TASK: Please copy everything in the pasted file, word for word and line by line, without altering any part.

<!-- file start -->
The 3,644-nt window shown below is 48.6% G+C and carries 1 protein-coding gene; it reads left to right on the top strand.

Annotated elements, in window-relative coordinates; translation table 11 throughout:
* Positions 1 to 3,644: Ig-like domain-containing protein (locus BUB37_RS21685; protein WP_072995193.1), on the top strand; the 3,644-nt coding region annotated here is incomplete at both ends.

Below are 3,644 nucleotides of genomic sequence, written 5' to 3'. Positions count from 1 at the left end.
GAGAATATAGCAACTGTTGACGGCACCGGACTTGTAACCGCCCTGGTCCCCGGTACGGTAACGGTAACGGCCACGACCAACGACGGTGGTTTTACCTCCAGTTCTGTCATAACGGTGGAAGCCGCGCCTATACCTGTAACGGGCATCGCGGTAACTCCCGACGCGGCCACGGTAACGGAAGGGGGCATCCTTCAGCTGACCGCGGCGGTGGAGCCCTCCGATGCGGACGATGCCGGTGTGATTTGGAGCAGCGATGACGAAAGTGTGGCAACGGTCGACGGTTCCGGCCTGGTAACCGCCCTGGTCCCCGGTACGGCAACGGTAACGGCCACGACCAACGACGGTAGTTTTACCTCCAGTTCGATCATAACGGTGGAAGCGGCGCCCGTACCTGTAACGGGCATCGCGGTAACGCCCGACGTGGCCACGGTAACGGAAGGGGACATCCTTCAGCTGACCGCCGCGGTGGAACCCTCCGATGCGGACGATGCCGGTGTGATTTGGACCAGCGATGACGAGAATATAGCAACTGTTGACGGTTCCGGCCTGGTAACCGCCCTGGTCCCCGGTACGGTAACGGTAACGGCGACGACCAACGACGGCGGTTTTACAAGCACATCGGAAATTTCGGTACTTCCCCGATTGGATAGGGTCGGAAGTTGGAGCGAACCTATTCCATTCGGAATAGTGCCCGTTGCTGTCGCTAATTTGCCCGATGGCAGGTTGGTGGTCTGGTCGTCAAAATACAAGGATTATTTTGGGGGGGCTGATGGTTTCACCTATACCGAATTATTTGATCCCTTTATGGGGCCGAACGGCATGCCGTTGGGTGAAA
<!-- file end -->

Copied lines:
The 3,644-nt window shown below is 48.6% G+C and carries 1 protein-coding gene; it reads left to right on the top strand.

Annotated elements, in window-relative coordinates; translation table 11 throughout:
* Positions 1 to 3,644: Ig-like domain-containing protein (locus BUB37_RS21685; protein WP_072995193.1), on the top strand; the 3,644-nt coding region annotated here is incomplete at both ends.

Below are 3,644 nucleotides of genomic sequence, written 5' to 3'. Positions count from 1 at the left end.
GAGAATATAGCAACTGTTGACGGCACCGGACTTGTAACCGCCCTGGTCCCCGGTACGGTAACGGTAACGGCCACGACCAACGACGGTGGTTTTACCTCCAGTTCTGTCATAACGGTGGAAGCCGCGCCTATACCTGTAACGGGCATCGCGGTAACTCCCGACGCGGCCACGGTAACGGAAGGGGGCATCCTTCAGCTGACCGCGGCGGTGGAGCCCTCCGATGCGGACGATGCCGGTGTGATTTGGAGCAGCGATGACGAAAGTGTGGCAACGGTCGACGGTTCCGGCCTGGTAACCGCCCTGGTCCCCGGTACGGCAACGGTAACGGCCACGACCAACGACGGTAGTTTTACCTCCAGTTCGATCATAACGGTGGAAGCGGCGCCCGTACCTGTAACGGGCATCGCGGTAACGCCCGACGTGGCCACGGTAACGGAAGGGGACATCCTTCAGCTGACCGCCGCGGTGGAACCCTCCGATGCGGACGATGCCGGTGTGATTTGGACCAGCGATGACGAGAATATAGCAACTGTTGACGGTTCCGGCCTGGTAACCGCCCTGGTCCCCGGTACGGTAACGGTAACGGCGACGACCAACGACGGCGGTTTTACAAGCACATCGGAAATTTCGGTACTTCCCCGATTGGATAGGGTCGGAAGTTGGAGCGAACCTATTCCATTCGGAATAGTGCCCGTTGCTGTCGCTAATTTGCCCGATGGCAGGTTGGTGGTCTGGTCGTCAAAATACAAGGATTATTTTGGGGGGGCTGATGGTTTCACCTATACCGAATTATTTGATCCCTTTATGGGGCCGAACGGCATGCCGTTGGGTGAAA